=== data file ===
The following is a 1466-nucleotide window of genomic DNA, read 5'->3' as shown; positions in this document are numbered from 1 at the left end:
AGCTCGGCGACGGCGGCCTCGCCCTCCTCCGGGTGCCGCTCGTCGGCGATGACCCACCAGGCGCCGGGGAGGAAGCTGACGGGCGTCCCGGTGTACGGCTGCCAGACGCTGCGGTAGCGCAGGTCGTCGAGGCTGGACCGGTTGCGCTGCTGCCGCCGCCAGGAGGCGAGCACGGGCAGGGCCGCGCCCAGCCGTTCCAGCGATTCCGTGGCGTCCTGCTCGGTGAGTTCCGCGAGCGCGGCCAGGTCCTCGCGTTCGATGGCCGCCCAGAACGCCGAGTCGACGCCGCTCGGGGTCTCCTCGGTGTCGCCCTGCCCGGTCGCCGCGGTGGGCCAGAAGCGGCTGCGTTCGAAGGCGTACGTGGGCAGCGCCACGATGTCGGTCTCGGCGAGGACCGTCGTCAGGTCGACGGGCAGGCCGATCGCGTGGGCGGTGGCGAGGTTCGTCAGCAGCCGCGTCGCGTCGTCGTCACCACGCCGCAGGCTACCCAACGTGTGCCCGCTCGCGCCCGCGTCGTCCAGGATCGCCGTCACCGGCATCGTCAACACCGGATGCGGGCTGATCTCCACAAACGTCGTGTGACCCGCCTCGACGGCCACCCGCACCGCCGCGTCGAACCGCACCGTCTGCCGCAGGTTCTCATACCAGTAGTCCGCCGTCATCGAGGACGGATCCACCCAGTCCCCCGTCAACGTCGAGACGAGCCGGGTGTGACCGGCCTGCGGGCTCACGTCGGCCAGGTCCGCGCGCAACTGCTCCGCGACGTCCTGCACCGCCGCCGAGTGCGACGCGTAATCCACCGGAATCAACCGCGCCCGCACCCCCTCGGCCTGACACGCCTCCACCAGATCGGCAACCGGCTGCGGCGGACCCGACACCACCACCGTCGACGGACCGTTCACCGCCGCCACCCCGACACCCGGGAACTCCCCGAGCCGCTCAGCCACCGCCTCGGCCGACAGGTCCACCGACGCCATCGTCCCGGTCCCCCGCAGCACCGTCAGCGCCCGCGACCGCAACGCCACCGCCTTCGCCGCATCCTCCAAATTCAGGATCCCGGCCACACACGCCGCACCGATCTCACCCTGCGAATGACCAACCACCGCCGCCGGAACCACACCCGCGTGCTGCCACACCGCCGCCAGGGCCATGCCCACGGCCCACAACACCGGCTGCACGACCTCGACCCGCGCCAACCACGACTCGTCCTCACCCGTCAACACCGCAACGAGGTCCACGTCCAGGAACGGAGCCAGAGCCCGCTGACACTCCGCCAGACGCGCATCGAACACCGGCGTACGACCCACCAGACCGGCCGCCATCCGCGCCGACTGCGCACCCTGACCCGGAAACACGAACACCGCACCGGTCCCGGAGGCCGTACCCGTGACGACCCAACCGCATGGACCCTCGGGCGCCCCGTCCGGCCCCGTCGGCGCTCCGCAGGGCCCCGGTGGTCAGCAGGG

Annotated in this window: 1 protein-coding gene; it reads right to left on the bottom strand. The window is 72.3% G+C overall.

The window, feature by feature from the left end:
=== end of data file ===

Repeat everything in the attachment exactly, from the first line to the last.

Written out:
The following is a 1466-nucleotide window of genomic DNA, read 5'->3' as shown; positions in this document are numbered from 1 at the left end:
AGCTCGGCGACGGCGGCCTCGCCCTCCTCCGGGTGCCGCTCGTCGGCGATGACCCACCAGGCGCCGGGGAGGAAGCTGACGGGCGTCCCGGTGTACGGCTGCCAGACGCTGCGGTAGCGCAGGTCGTCGAGGCTGGACCGGTTGCGCTGCTGCCGCCGCCAGGAGGCGAGCACGGGCAGGGCCGCGCCCAGCCGTTCCAGCGATTCCGTGGCGTCCTGCTCGGTGAGTTCCGCGAGCGCGGCCAGGTCCTCGCGTTCGATGGCCGCCCAGAACGCCGAGTCGACGCCGCTCGGGGTCTCCTCGGTGTCGCCCTGCCCGGTCGCCGCGGTGGGCCAGAAGCGGCTGCGTTCGAAGGCGTACGTGGGCAGCGCCACGATGTCGGTCTCGGCGAGGACCGTCGTCAGGTCGACGGGCAGGCCGATCGCGTGGGCGGTGGCGAGGTTCGTCAGCAGCCGCGTCGCGTCGTCGTCACCACGCCGCAGGCTACCCAACGTGTGCCCGCTCGCGCCCGCGTCGTCCAGGATCGCCGTCACCGGCATCGTCAACACCGGATGCGGGCTGATCTCCACAAACGTCGTGTGACCCGCCTCGACGGCCACCCGCACCGCCGCGTCGAACCGCACCGTCTGCCGCAGGTTCTCATACCAGTAGTCCGCCGTCATCGAGGACGGATCCACCCAGTCCCCCGTCAACGTCGAGACGAGCCGGGTGTGACCGGCCTGCGGGCTCACGTCGGCCAGGTCCGCGCGCAACTGCTCCGCGACGTCCTGCACCGCCGCCGAGTGCGACGCGTAATCCACCGGAATCAACCGCGCCCGCACCCCCTCGGCCTGACACGCCTCCACCAGATCGGCAACCGGCTGCGGCGGACCCGACACCACCACCGTCGACGGACCGTTCACCGCCGCCACCCCGACACCCGGGAACTCCCCGAGCCGCTCAGCCACCGCCTCGGCCGACAGGTCCACCGACGCCATCGTCCCGGTCCCCCGCAGCACCGTCAGCGCCCGCGACCGCAACGCCACCGCCTTCGCCGCATCCTCCAAATTCAGGATCCCGGCCACACACGCCGCACCGATCTCACCCTGCGAATGACCAACCACCGCCGCCGGAACCACACCCGCGTGCTGCCACACCGCCGCCAGGGCCATGCCCACGGCCCACAACACCGGCTGCACGACCTCGACCCGCGCCAACCACGACTCGTCCTCACCCGTCAACACCGCAACGAGGTCCACGTCCAGGAACGGAGCCAGAGCCCGCTGACACTCCGCCAGACGCGCATCGAACACCGGCGTACGACCCACCAGACCGGCCGCCATCCGCGCCGACTGCGCACCCTGACCCGGAAACACGAACACCGCACCGGTCCCGGAGGCCGTACCCGTGACGACCCAACCGCATGGACCCTCGGGCGCCCCGTCCGGCCCCGTCGGCGCTCCGCAGGGCCCCGGTGGTCAGCAGGG

Annotated in this window: 1 protein-coding gene; it reads right to left on the bottom strand. The window is 72.3% G+C overall.

The window, feature by feature from the left end: